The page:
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Norway’s Tor-Helge “Cernunnus” Skei is a creative genius whose highly varied body of work has already left what will prove a lasting impact on the music world. Although his elevated output has never been commercially oriented, revered creators like Tsjuder’s Nag and Shining’s Niklas Kvarforth understand the weight of his contributions. The latter stated the following in conversation with From the Bowels of Perdition”: “I’m in eternal debt to Cernunnus as he has played a major part in building my musical legacy…” Indeed, Cernunnus has influenced countless bands. 

Cernunnus founded the pioneering brutal, haunting, and ethereal black metal outfit Manes in 1992 as a side project to Atrox. Vocalist Sargatanas soon entered into the fold. Sargatanas and Cernunnus actually began collaborating in Perifa but discovered that they functioned best as a two-piece. Thus, this fabled duo crafted three historic demos — “Maanens Natt” (1993), “Ned i Stillheten” (1994), and “Til Kongens Grav de Døde Vandrer” (1995) — as well as a groundbreaking album — “Under Ein Blodraud Maane” (1999). After a hiatus, Manes emerged with a whole new lineup around Cernunnus and a genre-defying style that might seem radically different to most ears yet shares a definite inner link with the old material. Yes, Manes, an enduring vessel of authentic darkness, has always produced avant-garde art of the highest caliber and utmost integrity.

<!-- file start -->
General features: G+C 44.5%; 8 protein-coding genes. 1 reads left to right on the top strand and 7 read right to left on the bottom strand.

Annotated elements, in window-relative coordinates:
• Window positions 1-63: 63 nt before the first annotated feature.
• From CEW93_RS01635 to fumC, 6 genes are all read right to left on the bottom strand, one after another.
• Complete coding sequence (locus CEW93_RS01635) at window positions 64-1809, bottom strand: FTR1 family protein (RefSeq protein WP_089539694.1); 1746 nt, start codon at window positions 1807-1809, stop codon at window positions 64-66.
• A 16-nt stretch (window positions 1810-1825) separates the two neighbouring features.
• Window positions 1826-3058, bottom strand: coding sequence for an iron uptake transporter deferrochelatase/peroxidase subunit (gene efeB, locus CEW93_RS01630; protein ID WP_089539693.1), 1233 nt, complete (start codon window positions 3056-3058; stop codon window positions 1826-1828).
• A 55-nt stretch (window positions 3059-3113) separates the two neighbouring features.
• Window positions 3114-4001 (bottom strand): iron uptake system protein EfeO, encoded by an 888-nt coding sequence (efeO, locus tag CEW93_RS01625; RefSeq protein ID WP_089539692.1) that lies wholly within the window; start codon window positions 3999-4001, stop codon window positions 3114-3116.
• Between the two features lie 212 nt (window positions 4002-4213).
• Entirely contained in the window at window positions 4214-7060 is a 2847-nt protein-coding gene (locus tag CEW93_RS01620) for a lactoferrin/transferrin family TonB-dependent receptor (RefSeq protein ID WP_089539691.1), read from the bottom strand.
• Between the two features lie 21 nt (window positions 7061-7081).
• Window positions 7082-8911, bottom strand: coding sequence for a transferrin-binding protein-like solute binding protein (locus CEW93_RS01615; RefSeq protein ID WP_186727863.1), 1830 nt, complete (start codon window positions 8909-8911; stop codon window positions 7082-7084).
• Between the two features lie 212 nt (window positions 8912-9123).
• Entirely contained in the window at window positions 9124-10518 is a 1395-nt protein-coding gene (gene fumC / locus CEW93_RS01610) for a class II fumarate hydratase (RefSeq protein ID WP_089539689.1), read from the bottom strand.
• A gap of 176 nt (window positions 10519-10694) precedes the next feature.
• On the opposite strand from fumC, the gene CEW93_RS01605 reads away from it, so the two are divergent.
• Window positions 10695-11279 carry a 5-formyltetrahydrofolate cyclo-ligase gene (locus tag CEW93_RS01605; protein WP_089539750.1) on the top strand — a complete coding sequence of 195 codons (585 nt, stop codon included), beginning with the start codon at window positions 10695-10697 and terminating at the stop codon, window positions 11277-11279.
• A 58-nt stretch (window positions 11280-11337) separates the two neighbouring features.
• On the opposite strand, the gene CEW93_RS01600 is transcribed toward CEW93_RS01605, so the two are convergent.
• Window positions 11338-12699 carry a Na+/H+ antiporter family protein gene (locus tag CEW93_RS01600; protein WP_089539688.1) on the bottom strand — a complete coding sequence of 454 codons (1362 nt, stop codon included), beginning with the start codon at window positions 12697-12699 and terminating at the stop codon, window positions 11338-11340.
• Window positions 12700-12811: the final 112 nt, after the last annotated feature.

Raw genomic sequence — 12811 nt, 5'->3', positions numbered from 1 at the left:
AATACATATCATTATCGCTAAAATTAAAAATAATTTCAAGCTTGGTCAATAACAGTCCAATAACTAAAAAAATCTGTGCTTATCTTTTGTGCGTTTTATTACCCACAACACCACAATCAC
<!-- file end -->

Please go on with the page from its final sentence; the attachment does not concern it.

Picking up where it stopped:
Of course, both incarnations of Manes can be described as wildly inventive. They are distinguished by their rare and lethally potent magical qualities, all-consuming atmospheres, fearless exploration, lack of limitations, etc. Once gripped by the spirit of Manes, it is, in my view, impossible to break from the spell of this enigmatic entity. That said, Cernunnus has had a variety of other stellar projects over the years, such as the currently active experimental duo Lethe, of which the celebrated Anna Murphy is a part, and the black metal acts Syning, Høstsol, and Manii — a mighty force that arose in 2011 and represents Cernunnus’ creative reunion with Sargatanas.